PITTSBURGH (AP) _ In Boston, it's called simply The Interception. In Pittsburgh, it's the Immaculate Interception _ in deference, of course, to the 25th anniversary of Franco Harris' Immaculate Reception.

To Steelers defensive end Kevin Henry, who made the play that potentially altered the course of the AFC playoffs, it was merely the most fortunate gamble of his career.

Henry was everywhere he shouldn't have been when he made the remarkable interception that led to the Steelers' 24-21 overtime victory over New England on Dec. 13. Because he did, the Steelers are in Pittsburgh _ not Foxboro, Mass. _ for Saturday's AFC divisional playoff rematch against the Patriots.

``I felt like we had nothing to lose,'' Henry said. ``We were struggling. We needed a big play, and I just took it upon myself to follow my instincts.''

With 2:10 remaining and the Patriots needing only a first down to run out the clock and secure a 21-13 victory, the 283-pound Henry stepped in front of a Drew Bledsoe pass and returned it 36 yards to the Patriots' 15-yard line.

The Steelers subsequently tied it on Kordell Stewart's touchdown pass to tight end Mark Bruener and 2-point conversion pass to Yancey Thigpen, then won it in overtime on Norm Johnson's 31-yard field goal.

Remarkably, Henry was intentionally out of position, roaming a strip of turf normally patrolled by linebackers or safeties, isolated in a zone where a running back or receiver could have easily sprinted by him for a big gain. He was supposed to shadow running back Dave Meggett, who had scored earlier on a 49-yard reception, yet something in his head told him to do otherwise.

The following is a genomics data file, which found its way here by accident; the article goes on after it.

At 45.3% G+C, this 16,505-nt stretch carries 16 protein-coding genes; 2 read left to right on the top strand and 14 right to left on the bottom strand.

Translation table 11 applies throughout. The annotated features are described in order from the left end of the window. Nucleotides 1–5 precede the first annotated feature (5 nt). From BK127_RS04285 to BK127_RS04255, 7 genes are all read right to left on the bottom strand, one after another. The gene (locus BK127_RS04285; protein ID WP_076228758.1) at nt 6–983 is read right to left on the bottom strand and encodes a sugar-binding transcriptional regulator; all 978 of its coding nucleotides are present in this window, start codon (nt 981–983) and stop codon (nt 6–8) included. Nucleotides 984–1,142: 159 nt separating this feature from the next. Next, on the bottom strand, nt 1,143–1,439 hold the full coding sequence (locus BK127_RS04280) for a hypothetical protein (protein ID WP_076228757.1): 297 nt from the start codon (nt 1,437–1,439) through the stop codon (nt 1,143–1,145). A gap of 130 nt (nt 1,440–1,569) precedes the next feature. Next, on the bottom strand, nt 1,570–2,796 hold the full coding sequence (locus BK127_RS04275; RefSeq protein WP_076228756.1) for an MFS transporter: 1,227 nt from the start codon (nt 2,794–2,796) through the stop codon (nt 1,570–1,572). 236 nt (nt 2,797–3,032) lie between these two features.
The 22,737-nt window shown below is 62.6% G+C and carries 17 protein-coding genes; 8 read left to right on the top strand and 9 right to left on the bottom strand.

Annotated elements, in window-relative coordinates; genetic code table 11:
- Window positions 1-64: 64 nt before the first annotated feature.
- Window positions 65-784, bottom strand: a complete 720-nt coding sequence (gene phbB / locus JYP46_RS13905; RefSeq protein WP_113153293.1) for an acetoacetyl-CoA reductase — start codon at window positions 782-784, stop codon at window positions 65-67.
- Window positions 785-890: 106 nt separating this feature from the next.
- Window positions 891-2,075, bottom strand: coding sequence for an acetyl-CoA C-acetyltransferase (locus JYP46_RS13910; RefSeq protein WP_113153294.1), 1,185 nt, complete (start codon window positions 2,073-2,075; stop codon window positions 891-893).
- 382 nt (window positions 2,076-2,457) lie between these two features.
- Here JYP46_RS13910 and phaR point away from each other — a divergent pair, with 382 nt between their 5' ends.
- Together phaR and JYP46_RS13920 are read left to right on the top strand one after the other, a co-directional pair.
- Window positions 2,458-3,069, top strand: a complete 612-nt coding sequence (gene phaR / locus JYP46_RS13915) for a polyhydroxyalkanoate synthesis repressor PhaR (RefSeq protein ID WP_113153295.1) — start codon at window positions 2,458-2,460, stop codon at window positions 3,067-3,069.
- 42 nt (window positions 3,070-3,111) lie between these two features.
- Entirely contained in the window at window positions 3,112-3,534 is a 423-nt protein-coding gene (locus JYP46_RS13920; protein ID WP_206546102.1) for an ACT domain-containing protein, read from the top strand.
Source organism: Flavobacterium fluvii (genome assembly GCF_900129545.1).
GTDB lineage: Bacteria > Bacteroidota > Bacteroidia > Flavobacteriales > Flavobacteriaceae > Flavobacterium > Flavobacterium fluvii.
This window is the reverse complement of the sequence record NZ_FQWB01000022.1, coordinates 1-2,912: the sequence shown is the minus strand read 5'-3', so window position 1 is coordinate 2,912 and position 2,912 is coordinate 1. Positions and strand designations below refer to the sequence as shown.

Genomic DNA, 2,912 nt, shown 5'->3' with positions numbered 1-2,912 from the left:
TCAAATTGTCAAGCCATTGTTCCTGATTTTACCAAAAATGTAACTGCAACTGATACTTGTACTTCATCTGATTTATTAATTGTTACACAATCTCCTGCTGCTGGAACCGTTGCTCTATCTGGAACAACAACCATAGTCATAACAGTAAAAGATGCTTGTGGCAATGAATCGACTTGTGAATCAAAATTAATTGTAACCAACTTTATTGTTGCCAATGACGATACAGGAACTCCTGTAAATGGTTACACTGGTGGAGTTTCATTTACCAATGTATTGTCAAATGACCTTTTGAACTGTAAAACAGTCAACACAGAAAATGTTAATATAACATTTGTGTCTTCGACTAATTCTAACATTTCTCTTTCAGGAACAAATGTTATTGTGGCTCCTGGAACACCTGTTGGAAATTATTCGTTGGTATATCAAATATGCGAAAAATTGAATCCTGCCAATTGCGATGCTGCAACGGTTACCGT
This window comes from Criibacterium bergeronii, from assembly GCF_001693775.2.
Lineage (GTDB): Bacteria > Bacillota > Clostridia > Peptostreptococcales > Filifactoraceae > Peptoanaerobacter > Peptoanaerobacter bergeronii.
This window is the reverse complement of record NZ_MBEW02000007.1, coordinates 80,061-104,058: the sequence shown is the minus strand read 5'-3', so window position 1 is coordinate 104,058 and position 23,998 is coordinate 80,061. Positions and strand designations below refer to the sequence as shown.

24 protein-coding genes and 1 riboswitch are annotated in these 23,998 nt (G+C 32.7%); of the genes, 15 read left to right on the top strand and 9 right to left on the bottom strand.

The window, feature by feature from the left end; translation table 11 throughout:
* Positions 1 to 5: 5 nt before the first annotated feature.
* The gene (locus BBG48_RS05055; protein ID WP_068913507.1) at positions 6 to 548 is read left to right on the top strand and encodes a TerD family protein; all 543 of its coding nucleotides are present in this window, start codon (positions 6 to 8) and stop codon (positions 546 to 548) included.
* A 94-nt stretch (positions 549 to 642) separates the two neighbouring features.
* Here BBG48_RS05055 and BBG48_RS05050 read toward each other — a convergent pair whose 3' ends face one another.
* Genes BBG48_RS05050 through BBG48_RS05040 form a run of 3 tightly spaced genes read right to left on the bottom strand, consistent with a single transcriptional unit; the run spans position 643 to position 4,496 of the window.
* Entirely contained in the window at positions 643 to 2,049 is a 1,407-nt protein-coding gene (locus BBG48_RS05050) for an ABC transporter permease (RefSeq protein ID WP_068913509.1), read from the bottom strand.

Funny how a player can do everything wrong on a play, yet things can turn out so right.

``I probably shouldn't have been out that far,'' Henry said. ``I was just acting on instinct and I think he (Bledsoe) had a couple of guys in his face. That was the only place he could release the ball. But the grace of God, I was there and I picked the pass off.''

And by the grace of Kevin Henry, the Steelers (11-5) will be in Three Rivers Stadium for Saturday's divisional playoff game rather than Foxboro, where the Patriots (11-6) eliminated them 28-3 one year ago this weekend.

The Steelers got a double bonus by winning. They locked up not only the AFC Central and a first-round bye, but also secured an extra week for their injured regulars to heal.

Because the Steelers' Dec. 21 game at Tennessee in effect became meaningless when they won at New England, key starters such as running back Jerome Bettis and tackle Justin Strzelczyk haven't had to play since the Patriots' game.

By contrast, the Patriots played three significant games in a 13-day span, two against rival Miami, leaving them admittedly tired and banged up for an opponent that has beaten them six times in their last seven meetings.

They've also grown weary of explaining how they blew an eight-point lead with so little time left and so much to gain by winning.

``They stole that one from us,'' said cornerback Ty Law, who returned to his native Pittsburgh on the Patriots' day off Tuesday. ``It's really disappointing when you play your heart out like that, only to get slapped in the face.''

However, the Steelers get testy when it is suggested that luck was the key element in one of their most significant regular-season victories in years.

``There was nothing lucky about that game. We don't feel like we went in there and stole something,'' coach Bill Cowher said.

``The thing about this team is it finds ways to win games,'' receiver Charles Johnson said. ``It's not luck when you keep rising to the occasion.''

In New England, many still haven't gotten over the way the Patriots lost it _ their only loss in their last six games, but one that might prevent them from making a return trip to the AFC championship game.

``That's about as disappointing as a football game can get,'' Bledsoe said. ``Really.''